Friday, December 30

Friday Review: The Selected Works Of T.S. Spivet by Reif Larsen

Basically what happens is that a twelve-year-old genius, T.S. Spivet, is obsessed with mapping the achingly ordinary world around him, until it stops being quite so ordinary – he wins a major scientific prize and has to decide whether to stay on the dry Montana ranch he calls home, or somehow travel two thousand miles across the country to claim his place among the scientists he so reveres. 

Guys, it was so good. If you missed my hints on the blog and twitter, here's how freakin' good it was:

TWO THUMBS UP KINDA GOOD! [Doing two thumbs up while holding heavy book: unsuccessful.]

You know what I loved? The experimentation with sidenotes and illustrations. I literally got this book because I saw it and went “Ooh! Pictures!” and I definitely wasn't disappointed. The little maps, sketches and graphs all add to the story and appeal to my incredibly short attention span. 

Almost every page has a little sketch leading from the text with a delightful dotty arrow.

Reading a sidenote, even at the very end, feels like you're unlocking a secret layer in the narrative. It creates an intimacy with the reader that isn't easy to come by in contemporary lit.

You know what could've been better? The language didn't strive to be childish at all, but there were glaring times when the voice was all “hello, I am an adult self-consciously writing from a child's point of view.” Luckily those moments were few and far between.

Another thing that irked me is the micro-story in the middle, which had its thematic appeal, but dragged on a bit too long. It was compelling at first, but I got through the whole thing only by devouring the side notes. There's also an annoying deus ex machina that pops up towards the end to iron over some dodgy plot points. But hey, this stuff is forgivable.

This isn't an action-packed story, but it's certainly a compelling one. Though T.S. is a little genius, he's far from cold, and there is a pervasive curiosity and clarity of vision that sticks with you after you've put the book down. What's most fascinating is the way he charts and maps his family – from the traumatic accident that killed his brother (this broke my heart a little bit, because it was never fully fleshed out, but constantly hinted at in the narrative) to the series of muscle contractions that make up his father's expressions. Larsen's also a kickass illustrator when he's not doing the whole measuring-and-charting thing, too.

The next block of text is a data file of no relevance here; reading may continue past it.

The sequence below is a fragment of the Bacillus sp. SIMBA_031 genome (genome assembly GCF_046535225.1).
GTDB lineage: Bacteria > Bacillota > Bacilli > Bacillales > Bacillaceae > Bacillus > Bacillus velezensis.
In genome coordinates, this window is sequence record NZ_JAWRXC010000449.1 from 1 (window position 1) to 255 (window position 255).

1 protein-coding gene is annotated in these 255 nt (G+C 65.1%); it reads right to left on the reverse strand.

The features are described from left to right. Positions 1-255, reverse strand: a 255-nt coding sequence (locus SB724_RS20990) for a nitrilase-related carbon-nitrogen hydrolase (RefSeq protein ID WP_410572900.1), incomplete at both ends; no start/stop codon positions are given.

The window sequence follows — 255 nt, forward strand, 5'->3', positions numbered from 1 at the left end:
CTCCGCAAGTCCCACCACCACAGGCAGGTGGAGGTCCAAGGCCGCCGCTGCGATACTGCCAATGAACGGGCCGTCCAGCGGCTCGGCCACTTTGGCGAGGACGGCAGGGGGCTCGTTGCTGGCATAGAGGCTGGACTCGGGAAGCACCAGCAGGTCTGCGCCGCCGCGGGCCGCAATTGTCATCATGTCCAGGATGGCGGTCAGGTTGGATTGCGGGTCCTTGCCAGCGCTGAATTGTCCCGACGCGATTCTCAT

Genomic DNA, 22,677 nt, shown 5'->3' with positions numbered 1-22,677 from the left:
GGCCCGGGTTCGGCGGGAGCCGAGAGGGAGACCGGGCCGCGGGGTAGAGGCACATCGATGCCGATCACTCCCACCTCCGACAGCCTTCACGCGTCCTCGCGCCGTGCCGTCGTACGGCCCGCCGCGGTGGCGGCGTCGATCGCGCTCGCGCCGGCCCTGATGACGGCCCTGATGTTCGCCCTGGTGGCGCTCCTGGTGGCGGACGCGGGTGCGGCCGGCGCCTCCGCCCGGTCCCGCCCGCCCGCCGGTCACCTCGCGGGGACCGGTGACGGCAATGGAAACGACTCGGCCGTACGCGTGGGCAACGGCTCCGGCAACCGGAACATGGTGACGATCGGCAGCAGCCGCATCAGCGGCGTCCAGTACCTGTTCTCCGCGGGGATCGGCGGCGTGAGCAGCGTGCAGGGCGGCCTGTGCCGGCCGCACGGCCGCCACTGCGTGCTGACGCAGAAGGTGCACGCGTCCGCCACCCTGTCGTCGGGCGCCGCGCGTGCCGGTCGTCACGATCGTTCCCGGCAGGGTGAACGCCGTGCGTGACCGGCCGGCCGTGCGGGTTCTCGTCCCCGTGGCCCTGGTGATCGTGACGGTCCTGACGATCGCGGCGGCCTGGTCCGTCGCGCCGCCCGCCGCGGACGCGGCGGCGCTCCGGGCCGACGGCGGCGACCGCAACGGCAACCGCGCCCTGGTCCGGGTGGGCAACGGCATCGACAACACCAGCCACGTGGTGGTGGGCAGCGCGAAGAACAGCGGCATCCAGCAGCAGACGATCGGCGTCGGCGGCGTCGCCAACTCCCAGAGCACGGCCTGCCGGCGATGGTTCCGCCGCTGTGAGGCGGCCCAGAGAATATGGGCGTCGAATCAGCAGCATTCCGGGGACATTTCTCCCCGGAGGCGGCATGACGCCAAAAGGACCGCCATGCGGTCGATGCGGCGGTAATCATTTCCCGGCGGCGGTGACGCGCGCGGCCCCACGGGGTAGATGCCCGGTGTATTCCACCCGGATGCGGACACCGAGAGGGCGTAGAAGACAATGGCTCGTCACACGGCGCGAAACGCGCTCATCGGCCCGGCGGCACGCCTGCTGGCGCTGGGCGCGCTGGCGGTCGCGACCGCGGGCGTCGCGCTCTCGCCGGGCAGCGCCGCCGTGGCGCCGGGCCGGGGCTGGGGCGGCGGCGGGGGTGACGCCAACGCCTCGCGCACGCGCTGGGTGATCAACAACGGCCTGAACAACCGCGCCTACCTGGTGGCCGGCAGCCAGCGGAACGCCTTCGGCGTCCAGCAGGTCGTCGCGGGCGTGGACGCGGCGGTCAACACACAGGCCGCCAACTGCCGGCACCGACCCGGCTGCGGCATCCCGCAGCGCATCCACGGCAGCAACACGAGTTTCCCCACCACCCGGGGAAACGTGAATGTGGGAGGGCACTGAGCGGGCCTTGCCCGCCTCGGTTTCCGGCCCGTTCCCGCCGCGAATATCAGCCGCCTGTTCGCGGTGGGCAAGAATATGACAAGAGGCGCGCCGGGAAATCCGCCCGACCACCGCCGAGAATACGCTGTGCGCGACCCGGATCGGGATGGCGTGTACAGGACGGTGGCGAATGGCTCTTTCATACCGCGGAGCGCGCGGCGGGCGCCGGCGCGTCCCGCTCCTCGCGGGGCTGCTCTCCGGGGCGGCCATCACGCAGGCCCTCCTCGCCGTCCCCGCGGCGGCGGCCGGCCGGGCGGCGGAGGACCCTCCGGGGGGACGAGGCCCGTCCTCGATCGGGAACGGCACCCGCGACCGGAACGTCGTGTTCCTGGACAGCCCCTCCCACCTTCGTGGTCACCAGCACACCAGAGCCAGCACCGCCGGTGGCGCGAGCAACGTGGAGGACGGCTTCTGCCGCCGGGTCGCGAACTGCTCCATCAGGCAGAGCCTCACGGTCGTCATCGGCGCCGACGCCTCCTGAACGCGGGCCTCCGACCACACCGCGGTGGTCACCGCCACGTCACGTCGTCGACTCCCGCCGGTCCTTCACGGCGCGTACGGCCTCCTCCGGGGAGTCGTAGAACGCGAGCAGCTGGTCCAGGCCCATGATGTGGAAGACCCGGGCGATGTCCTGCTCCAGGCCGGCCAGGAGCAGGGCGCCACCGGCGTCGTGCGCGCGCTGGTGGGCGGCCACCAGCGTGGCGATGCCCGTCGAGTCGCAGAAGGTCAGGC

One of my favourite pages, a swarm of sparrows.

Much of the book is set on a very long train ride, and it was described so well that I felt a little fatigued and motion sick whenever it was mentioned. I don't generally recommend books that make me sick, but there you go.

Too charming for words.

I loved it, not only for the rich, endearing story, but because it's so visually interesting I couldn't wait to turn each page. I could argue that the tangential structure hints at the way a genius' brain works, but to be honest it felt very natural and not at all contrived to prove some abstract literary point. It's a brief and intoxicating return to picture books mixed with the secret thrill of reading someone's journal and turning the page sideways to check what vital insight is squished along the margin. 

I wonder if Larsen designs tattoos? *pines*

I recently got a Kindle (yay!) but The Selected Works of T.S. Spivet is exactly why I'll never stop buying print books. I may be downloading classics I'm not sure about, and new stuff that'd take ages to ship to S.A., but something as beautifully crafted as this book could never really live on a screen. It's meant to be held, the weight of it showing how much talent and hard work went into it.

Also, I cried at the end. SO YOU KNOW IT'S GOOD.

I give it a 4/5, or 8.2/10, or :) / 9000. Do pick it up if you get the chance!

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